March 2018, Botanical Gardens, Denver, CO: C* has always been generous, kind, and loving. Two years ago, I did something very hurtful to him. I’ve never apologized, and we’ve never talked about it, even though I feel its weight every time we hang out. It’s not that I don’t want to apologize; I’m just afraid.  

We’re walking around the gardens talking about life, when I turn to him and say, “You know, I’ve been trying to find the courage to say this for a while. A few years ago I was a huge dick to you, and I’m so sorry. You didn’t deserve that. It was reckless, unloving, and totally unfair. Again I’m so sorry.”

C*, looked at me, gave me a hug and said, “I forgive you.”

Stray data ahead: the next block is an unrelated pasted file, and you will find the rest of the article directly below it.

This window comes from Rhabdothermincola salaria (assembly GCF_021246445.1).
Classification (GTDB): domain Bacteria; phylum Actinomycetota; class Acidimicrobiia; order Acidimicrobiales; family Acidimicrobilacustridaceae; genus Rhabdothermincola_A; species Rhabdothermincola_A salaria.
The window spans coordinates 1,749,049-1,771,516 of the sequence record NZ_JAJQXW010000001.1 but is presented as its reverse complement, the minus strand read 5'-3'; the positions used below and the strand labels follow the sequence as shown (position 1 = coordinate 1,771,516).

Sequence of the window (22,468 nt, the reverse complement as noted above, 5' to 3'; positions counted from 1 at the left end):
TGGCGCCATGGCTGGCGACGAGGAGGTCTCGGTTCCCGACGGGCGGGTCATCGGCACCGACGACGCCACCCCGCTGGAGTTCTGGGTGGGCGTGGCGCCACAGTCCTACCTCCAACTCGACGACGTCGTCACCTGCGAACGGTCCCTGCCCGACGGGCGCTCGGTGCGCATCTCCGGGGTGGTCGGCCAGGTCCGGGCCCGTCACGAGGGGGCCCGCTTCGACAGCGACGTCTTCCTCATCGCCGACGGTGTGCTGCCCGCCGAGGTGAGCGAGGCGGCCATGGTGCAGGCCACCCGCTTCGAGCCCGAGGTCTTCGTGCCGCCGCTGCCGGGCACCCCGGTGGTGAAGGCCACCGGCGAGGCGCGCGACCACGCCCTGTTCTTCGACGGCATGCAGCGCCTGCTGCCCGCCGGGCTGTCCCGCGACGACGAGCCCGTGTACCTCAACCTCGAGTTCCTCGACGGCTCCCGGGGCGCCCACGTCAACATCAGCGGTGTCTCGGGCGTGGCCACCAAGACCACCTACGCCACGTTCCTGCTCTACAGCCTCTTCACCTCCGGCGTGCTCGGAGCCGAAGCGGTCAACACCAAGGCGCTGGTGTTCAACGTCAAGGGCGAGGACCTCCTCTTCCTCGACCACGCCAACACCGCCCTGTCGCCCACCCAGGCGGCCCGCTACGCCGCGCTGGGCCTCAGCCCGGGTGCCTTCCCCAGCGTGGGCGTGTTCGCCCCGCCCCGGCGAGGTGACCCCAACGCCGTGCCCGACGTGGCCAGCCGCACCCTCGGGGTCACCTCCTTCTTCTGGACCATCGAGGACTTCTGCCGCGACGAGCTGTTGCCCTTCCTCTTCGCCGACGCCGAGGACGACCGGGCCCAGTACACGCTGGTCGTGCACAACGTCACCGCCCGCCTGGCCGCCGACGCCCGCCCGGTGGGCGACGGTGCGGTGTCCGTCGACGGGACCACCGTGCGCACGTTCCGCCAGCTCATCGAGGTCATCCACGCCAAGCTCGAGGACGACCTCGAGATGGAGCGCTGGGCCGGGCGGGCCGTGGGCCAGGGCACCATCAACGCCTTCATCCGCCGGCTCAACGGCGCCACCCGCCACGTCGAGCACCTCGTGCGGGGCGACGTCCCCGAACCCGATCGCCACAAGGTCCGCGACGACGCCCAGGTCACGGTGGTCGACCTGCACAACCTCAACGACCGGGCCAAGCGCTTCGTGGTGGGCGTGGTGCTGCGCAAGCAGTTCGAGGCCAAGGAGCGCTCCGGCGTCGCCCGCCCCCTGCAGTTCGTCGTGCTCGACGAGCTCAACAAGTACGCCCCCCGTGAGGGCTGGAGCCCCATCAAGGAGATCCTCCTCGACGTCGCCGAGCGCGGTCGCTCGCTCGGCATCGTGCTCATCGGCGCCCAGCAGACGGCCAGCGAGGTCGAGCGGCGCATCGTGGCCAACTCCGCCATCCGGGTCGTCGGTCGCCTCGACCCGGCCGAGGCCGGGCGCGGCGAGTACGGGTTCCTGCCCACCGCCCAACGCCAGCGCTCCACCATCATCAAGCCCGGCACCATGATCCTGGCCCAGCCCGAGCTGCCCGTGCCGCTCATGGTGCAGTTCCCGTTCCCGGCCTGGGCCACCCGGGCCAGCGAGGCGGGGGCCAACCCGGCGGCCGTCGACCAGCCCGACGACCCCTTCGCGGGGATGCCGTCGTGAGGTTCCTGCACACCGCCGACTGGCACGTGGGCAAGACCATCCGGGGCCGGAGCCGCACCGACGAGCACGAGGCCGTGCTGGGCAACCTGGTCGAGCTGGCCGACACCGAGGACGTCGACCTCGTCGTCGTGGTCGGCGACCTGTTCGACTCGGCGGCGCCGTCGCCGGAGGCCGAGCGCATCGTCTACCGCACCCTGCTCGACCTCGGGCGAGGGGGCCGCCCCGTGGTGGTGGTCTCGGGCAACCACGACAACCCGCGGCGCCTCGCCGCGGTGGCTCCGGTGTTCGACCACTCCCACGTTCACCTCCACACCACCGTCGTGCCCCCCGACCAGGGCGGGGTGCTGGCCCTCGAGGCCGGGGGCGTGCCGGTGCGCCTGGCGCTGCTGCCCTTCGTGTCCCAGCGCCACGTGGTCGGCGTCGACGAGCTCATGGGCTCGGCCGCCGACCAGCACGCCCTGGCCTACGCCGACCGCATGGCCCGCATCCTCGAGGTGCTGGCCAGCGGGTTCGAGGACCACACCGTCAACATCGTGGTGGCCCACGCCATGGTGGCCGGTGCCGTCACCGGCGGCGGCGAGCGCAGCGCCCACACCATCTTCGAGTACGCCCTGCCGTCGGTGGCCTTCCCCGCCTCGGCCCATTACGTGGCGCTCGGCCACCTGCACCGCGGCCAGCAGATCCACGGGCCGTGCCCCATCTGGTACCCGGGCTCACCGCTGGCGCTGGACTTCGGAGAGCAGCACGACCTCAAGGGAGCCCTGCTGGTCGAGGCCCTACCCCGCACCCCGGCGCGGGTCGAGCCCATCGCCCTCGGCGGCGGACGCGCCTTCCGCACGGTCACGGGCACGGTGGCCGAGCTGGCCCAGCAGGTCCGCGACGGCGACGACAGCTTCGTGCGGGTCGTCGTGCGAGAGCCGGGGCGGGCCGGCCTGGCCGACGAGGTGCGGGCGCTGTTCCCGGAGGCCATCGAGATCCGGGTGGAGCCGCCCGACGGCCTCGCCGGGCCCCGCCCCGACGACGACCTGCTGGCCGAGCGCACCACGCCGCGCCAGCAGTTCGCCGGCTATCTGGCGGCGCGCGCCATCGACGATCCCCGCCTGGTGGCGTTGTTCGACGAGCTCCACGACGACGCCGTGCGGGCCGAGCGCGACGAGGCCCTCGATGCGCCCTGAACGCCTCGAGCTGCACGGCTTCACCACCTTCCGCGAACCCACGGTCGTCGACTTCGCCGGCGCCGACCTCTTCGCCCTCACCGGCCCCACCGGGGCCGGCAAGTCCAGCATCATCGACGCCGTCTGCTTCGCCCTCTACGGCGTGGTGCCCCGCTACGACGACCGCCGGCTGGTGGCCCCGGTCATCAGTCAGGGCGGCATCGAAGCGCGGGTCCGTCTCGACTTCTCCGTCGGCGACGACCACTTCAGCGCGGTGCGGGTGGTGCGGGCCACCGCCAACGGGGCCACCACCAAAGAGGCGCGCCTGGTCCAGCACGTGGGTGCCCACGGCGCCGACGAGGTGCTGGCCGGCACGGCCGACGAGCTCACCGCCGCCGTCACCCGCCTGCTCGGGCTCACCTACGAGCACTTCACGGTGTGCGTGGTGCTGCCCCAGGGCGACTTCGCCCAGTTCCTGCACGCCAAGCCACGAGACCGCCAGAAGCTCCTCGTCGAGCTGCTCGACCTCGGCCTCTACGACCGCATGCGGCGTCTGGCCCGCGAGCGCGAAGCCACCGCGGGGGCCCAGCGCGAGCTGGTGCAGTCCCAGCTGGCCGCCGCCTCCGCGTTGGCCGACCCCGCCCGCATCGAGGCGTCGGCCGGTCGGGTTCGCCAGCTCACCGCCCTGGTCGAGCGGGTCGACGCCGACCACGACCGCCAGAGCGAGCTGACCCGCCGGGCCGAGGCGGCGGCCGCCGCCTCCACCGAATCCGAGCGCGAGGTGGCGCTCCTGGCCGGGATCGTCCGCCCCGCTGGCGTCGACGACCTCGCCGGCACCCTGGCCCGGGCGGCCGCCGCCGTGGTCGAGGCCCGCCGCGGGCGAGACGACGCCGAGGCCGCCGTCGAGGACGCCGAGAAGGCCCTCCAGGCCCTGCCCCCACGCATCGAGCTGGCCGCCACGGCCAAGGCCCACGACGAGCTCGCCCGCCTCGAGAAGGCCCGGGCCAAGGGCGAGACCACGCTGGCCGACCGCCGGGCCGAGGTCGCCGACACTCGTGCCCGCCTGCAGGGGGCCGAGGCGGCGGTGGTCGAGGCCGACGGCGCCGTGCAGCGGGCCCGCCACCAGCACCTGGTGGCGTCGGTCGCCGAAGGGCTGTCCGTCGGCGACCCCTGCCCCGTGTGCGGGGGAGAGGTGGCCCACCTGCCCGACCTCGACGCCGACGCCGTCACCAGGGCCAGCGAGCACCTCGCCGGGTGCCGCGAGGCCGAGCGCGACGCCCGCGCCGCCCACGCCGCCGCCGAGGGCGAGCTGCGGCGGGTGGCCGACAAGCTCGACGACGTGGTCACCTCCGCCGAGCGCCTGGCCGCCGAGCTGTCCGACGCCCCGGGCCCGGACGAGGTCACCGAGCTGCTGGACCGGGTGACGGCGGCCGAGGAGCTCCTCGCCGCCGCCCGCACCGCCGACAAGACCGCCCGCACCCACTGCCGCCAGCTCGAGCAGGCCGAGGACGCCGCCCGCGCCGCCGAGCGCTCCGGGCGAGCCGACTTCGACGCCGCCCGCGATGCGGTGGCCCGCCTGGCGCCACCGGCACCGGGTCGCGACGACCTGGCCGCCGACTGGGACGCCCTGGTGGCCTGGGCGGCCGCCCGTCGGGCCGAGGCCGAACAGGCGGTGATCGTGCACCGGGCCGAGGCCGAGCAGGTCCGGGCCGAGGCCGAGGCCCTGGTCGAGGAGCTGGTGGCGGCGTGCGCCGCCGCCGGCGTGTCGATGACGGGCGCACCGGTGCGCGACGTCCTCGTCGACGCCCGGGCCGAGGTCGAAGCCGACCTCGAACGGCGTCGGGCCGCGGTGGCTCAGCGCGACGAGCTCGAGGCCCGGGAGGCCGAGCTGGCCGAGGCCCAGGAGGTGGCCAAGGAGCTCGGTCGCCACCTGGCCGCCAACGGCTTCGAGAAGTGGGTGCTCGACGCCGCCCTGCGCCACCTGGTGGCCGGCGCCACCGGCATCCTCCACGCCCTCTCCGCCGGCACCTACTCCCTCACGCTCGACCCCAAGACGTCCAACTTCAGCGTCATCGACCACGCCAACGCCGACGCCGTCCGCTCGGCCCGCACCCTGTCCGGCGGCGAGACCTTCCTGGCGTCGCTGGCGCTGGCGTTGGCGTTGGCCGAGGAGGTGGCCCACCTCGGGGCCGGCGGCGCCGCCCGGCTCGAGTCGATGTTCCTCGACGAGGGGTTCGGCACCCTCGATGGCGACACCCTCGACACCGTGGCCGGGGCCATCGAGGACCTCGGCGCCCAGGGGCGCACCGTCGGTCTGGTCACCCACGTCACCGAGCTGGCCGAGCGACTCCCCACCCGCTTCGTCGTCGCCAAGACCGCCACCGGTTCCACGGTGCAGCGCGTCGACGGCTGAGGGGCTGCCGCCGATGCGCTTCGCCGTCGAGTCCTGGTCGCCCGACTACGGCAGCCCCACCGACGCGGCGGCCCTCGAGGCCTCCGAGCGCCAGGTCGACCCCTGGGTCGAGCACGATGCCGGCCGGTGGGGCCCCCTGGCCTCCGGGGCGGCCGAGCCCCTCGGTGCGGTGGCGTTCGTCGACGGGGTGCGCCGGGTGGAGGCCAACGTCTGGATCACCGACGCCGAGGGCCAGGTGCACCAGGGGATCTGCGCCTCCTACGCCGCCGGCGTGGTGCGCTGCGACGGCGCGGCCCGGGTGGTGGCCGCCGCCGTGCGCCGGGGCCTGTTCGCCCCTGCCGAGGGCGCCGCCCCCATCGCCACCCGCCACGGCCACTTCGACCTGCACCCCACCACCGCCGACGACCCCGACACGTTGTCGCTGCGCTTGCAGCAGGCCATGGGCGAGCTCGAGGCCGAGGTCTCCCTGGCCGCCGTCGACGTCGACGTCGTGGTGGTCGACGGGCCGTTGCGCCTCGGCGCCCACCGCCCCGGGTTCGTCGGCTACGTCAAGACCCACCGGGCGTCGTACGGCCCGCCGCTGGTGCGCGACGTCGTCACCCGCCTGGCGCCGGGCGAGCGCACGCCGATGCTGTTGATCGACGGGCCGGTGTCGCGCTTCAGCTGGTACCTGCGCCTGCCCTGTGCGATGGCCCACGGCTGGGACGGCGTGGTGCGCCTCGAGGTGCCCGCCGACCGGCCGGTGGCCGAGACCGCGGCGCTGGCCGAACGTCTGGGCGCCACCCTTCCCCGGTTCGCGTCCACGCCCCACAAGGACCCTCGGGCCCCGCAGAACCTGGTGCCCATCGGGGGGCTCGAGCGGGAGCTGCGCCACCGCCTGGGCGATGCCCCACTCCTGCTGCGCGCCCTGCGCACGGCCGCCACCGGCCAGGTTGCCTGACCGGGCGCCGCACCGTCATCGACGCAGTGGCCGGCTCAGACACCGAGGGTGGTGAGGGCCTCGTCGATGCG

Apologizing to C* was one of the hardest things I’ve done this year. It forced me to confront myself and own the repercussions of my actions. In any given moment with C*, I found it easier to  pretend nothing happened, even though the guilt and shame was always there, quietly eating away at me.

I’m so glad that I endured the awkwardness of apologizing; it cleared the air and paved the way for a closer friendship.

***

One of life’s most obvious truth’s is also one of its least discussed: pain and suffering are entirely inevitable.

It’s unfortunate that we don’t discuss this from day one because the way you approach dealing with pain dramatically shapes your life. Approach it correctly and you can create an abundance of joy, connection, and stability. Approach it incorrectly – which most of us do – and huge chunks of your life will remain dampened and unlived.